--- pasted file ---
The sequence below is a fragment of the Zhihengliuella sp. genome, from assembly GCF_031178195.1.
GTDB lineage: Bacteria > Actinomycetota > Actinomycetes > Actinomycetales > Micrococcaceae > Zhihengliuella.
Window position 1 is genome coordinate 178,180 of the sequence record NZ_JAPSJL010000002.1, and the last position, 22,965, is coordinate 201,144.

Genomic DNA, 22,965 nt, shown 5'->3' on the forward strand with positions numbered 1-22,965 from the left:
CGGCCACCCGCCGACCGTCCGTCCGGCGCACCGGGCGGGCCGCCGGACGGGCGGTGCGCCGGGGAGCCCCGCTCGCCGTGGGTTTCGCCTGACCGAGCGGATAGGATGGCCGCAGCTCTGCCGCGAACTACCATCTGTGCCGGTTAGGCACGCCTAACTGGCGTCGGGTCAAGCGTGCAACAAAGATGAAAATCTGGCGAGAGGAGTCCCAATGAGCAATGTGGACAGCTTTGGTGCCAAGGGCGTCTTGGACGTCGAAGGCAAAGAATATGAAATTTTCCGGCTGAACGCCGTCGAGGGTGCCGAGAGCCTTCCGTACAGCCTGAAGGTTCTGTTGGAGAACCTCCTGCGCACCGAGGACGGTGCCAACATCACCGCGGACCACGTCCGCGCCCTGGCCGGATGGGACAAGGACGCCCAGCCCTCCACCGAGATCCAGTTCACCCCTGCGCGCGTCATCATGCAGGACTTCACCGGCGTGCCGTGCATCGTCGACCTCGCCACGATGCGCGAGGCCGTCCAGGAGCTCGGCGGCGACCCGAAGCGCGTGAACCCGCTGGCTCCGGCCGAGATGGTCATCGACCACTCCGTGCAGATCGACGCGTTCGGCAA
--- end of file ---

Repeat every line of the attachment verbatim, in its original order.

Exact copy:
The sequence below is a fragment of the Zhihengliuella sp. genome, from assembly GCF_031178195.1.
GTDB lineage: Bacteria > Actinomycetota > Actinomycetes > Actinomycetales > Micrococcaceae > Zhihengliuella.
Window position 1 is genome coordinate 178,180 of the sequence record NZ_JAPSJL010000002.1, and the last position, 22,965, is coordinate 201,144.

Genomic DNA, 22,965 nt, shown 5'->3' on the forward strand with positions numbered 1-22,965 from the left:
CGGCCACCCGCCGACCGTCCGTCCGGCGCACCGGGCGGGCCGCCGGACGGGCGGTGCGCCGGGGAGCCCCGCTCGCCGTGGGTTTCGCCTGACCGAGCGGATAGGATGGCCGCAGCTCTGCCGCGAACTACCATCTGTGCCGGTTAGGCACGCCTAACTGGCGTCGGGTCAAGCGTGCAACAAAGATGAAAATCTGGCGAGAGGAGTCCCAATGAGCAATGTGGACAGCTTTGGTGCCAAGGGCGTCTTGGACGTCGAAGGCAAAGAATATGAAATTTTCCGGCTGAACGCCGTCGAGGGTGCCGAGAGCCTTCCGTACAGCCTGAAGGTTCTGTTGGAGAACCTCCTGCGCACCGAGGACGGTGCCAACATCACCGCGGACCACGTCCGCGCCCTGGCCGGATGGGACAAGGACGCCCAGCCCTCCACCGAGATCCAGTTCACCCCTGCGCGCGTCATCATGCAGGACTTCACCGGCGTGCCGTGCATCGTCGACCTCGCCACGATGCGCGAGGCCGTCCAGGAGCTCGGCGGCGACCCGAAGCGCGTGAACCCGCTGGCTCCGGCCGAGATGGTCATCGACCACTCCGTGCAGATCGACGCGTTCGGCAA